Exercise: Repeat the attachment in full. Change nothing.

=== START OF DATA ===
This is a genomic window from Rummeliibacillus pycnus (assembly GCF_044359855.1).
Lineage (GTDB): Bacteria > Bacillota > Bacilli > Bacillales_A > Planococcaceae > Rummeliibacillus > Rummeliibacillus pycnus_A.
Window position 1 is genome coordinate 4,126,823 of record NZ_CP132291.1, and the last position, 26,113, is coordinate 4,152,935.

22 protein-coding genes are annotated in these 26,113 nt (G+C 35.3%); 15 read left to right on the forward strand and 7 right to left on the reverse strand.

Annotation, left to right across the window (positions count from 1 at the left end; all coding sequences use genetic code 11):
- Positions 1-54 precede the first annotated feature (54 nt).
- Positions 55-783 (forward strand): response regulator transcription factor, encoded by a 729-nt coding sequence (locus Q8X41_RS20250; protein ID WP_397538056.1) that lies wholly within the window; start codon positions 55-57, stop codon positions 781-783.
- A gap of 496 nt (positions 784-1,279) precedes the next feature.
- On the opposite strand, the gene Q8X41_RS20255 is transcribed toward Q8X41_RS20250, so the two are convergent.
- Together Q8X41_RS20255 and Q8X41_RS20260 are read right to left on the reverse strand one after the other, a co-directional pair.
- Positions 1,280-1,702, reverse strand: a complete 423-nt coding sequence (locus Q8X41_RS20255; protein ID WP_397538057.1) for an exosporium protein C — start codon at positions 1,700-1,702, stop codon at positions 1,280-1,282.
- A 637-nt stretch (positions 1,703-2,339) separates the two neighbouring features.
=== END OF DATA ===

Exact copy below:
This is a genomic window from Rummeliibacillus pycnus (assembly GCF_044359855.1).
Lineage (GTDB): Bacteria > Bacillota > Bacilli > Bacillales_A > Planococcaceae > Rummeliibacillus > Rummeliibacillus pycnus_A.
Window position 1 is genome coordinate 4,126,823 of record NZ_CP132291.1, and the last position, 26,113, is coordinate 4,152,935.

22 protein-coding genes are annotated in these 26,113 nt (G+C 35.3%); 15 read left to right on the forward strand and 7 right to left on the reverse strand.

Annotation, left to right across the window (positions count from 1 at the left end; all coding sequences use genetic code 11):
- Positions 1-54 precede the first annotated feature (54 nt).
- Positions 55-783 (forward strand): response regulator transcription factor, encoded by a 729-nt coding sequence (locus Q8X41_RS20250; protein ID WP_397538056.1) that lies wholly within the window; start codon positions 55-57, stop codon positions 781-783.
- A gap of 496 nt (positions 784-1,279) precedes the next feature.
- On the opposite strand, the gene Q8X41_RS20255 is transcribed toward Q8X41_RS20250, so the two are convergent.
- Together Q8X41_RS20255 and Q8X41_RS20260 are read right to left on the reverse strand one after the other, a co-directional pair.
- Positions 1,280-1,702, reverse strand: a complete 423-nt coding sequence (locus Q8X41_RS20255; protein ID WP_397538057.1) for an exosporium protein C — start codon at positions 1,700-1,702, stop codon at positions 1,280-1,282.
- A 637-nt stretch (positions 1,703-2,339) separates the two neighbouring features.